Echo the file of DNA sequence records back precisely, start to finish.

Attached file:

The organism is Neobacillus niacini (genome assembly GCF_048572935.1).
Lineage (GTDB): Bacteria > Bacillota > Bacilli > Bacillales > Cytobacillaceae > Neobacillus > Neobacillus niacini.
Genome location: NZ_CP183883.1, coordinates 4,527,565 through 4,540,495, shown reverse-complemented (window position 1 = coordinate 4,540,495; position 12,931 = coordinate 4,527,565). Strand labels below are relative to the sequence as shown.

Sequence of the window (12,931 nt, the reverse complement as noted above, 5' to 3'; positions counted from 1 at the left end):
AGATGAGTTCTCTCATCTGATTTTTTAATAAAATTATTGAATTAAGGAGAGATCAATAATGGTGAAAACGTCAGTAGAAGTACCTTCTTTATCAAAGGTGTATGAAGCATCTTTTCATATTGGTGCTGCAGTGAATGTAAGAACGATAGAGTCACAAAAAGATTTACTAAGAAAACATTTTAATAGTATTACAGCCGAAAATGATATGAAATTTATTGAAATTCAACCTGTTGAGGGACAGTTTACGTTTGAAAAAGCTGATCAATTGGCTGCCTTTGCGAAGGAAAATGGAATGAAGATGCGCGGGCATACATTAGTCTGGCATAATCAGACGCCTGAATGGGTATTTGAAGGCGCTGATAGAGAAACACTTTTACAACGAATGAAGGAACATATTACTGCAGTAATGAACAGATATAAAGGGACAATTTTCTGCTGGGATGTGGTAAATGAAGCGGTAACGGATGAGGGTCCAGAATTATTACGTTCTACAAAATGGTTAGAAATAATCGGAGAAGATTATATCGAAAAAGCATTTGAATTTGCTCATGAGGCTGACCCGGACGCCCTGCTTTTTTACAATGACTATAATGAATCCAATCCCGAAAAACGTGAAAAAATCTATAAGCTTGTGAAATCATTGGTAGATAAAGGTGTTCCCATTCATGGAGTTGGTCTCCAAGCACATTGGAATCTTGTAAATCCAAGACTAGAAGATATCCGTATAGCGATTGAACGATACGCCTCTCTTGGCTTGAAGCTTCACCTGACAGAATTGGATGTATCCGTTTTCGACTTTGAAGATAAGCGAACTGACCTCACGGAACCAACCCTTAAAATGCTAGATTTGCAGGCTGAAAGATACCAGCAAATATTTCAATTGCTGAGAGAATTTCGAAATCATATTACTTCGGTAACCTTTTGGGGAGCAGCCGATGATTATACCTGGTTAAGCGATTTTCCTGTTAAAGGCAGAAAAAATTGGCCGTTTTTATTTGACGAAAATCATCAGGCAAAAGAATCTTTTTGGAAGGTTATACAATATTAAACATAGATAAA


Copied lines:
The organism is Neobacillus niacini (genome assembly GCF_048572935.1).
Lineage (GTDB): Bacteria > Bacillota > Bacilli > Bacillales > Cytobacillaceae > Neobacillus > Neobacillus niacini.
Genome location: NZ_CP183883.1, coordinates 4,527,565 through 4,540,495, shown reverse-complemented (window position 1 = coordinate 4,540,495; position 12,931 = coordinate 4,527,565). Strand labels below are relative to the sequence as shown.

Sequence of the window (12,931 nt, the reverse complement as noted above, 5' to 3'; positions counted from 1 at the left end):
AGATGAGTTCTCTCATCTGATTTTTTAATAAAATTATTGAATTAAGGAGAGATCAATAATGGTGAAAACGTCAGTAGAAGTACCTTCTTTATCAAAGGTGTATGAAGCATCTTTTCATATTGGTGCTGCAGTGAATGTAAGAACGATAGAGTCACAAAAAGATTTACTAAGAAAACATTTTAATAGTATTACAGCCGAAAATGATATGAAATTTATTGAAATTCAACCTGTTGAGGGACAGTTTACGTTTGAAAAAGCTGATCAATTGGCTGCCTTTGCGAAGGAAAATGGAATGAAGATGCGCGGGCATACATTAGTCTGGCATAATCAGACGCCTGAATGGGTATTTGAAGGCGCTGATAGAGAAACACTTTTACAACGAATGAAGGAACATATTACTGCAGTAATGAACAGATATAAAGGGACAATTTTCTGCTGGGATGTGGTAAATGAAGCGGTAACGGATGAGGGTCCAGAATTATTACGTTCTACAAAATGGTTAGAAATAATCGGAGAAGATTATATCGAAAAAGCATTTGAATTTGCTCATGAGGCTGACCCGGACGCCCTGCTTTTTTACAATGACTATAATGAATCCAATCCCGAAAAACGTGAAAAAATCTATAAGCTTGTGAAATCATTGGTAGATAAAGGTGTTCCCATTCATGGAGTTGGTCTCCAAGCACATTGGAATCTTGTAAATCCAAGACTAGAAGATATCCGTATAGCGATTGAACGATACGCCTCTCTTGGCTTGAAGCTTCACCTGACAGAATTGGATGTATCCGTTTTCGACTTTGAAGATAAGCGAACTGACCTCACGGAACCAACCCTTAAAATGCTAGATTTGCAGGCTGAAAGATACCAGCAAATATTTCAATTGCTGAGAGAATTTCGAAATCATATTACTTCGGTAACCTTTTGGGGAGCAGCCGATGATTATACCTGGTTAAGCGATTTTCCTGTTAAAGGCAGAAAAAATTGGCCGTTTTTATTTGACGAAAATCATCAGGCAAAAGAATCTTTTTGGAAGGTTATACAATATTAAACATAGATAAA